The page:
Disability etiquette is a set of guidelines dealing specifically with how to approach a person with a disability. It comes down to one simple rule: do not assume.
As people with a disability make up a significant proportion of our population, there is a need for everyday Australians to understand how to relate to people with a range of disabilities.
It’s not uncommon for people to feel uncomfortable and challenged with interacting with someone with a disability. Many of us want to do the right thing but aren’t sure what the right thing is, this can sometimes lead to both parties feeling awkward. The important thing to remember is that you’re talking to another human being who deserves the respect and empathy offered to others.
And with one in five Australians living with some kind of disability, not all of which are visible, it can happen more often than you’d think.
As long as you approach all interactions with a willingness to listen and learn, positive change will happen. There’s substance behind the old adage “don’t assume anything, it makes an ass out of you and me”.
Below are some great resources if you’re working in disability support services, WA and beyond. Or even if you’re just looking to brush up on your communication skills in a considered way.
Focus on the person, not the impairment
In Australia, best practice language is to use “person with disability” or “people with disability”.
Don’t assume that a person cannot or does not want to be involved simply because they have disability. Adjustments can almost always be made so that everyone can be included.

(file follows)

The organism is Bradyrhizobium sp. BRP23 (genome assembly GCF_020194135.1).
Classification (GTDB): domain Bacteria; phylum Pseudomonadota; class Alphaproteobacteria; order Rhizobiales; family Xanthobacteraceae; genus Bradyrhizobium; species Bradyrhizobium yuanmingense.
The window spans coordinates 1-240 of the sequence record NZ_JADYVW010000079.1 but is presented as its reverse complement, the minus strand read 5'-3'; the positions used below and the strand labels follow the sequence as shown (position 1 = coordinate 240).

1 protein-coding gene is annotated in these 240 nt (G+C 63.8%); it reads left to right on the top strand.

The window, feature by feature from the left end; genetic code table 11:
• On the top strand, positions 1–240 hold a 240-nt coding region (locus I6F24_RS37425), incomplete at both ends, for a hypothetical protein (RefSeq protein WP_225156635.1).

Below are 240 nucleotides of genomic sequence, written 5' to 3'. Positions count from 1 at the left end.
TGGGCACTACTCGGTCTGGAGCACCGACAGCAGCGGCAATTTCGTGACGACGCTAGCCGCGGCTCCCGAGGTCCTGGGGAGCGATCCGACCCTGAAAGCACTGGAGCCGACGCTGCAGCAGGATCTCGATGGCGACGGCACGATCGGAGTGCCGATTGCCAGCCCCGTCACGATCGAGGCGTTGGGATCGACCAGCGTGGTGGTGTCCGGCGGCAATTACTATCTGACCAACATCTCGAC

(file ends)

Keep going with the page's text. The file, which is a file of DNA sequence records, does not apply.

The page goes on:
The Australian Network on Disability has a great set of guidelines to consider when approaching conversations as inclusively as possible:
- Avoid asking personal questions about someone’s disability.
- Be considerate of the extra time it might take for a person to do or say something.
- Be polite and patient when offering assistance, and wait until your offer is accepted. Listen or ask for specific instructions. Be prepared for your offer to be refused.
- Relax. Anyone can make mistakes. Offer an apology if you feel you’ve caused embarrassment. Keep a sense of humour and be willing to communicate.
You can read more about their tips here: https://www.and.org.au/pages/etiquette.html
Tip from Support Workers
As an organisation that provides support to hundreds of people with disability across the Perth Metro area, we have one tip for the public and people in customer service roles. Recognise and talk to the person we support, not us as their Support Worker. We are there to support the person to be active in their community and be in control of their lives and choices. We stand beside or behind them to give you the chance to talk to and engage with them. If they need support from us we will step forward, but often they just need support from you – that’s why we are engaging with you!
Looking for a visual aid?
This poster from Independence Australia is a fun and engaging visual guide to disability etiquette!
As everyone is different, it’s only a general guide. The good news is, the tips are similar to the rules applied for good etiquette in general.
People with disabilities are individuals with families, jobs, hobbies, likes and dislikes, and problems and joys. While disability is an integral part of who they are, it alone does not define them.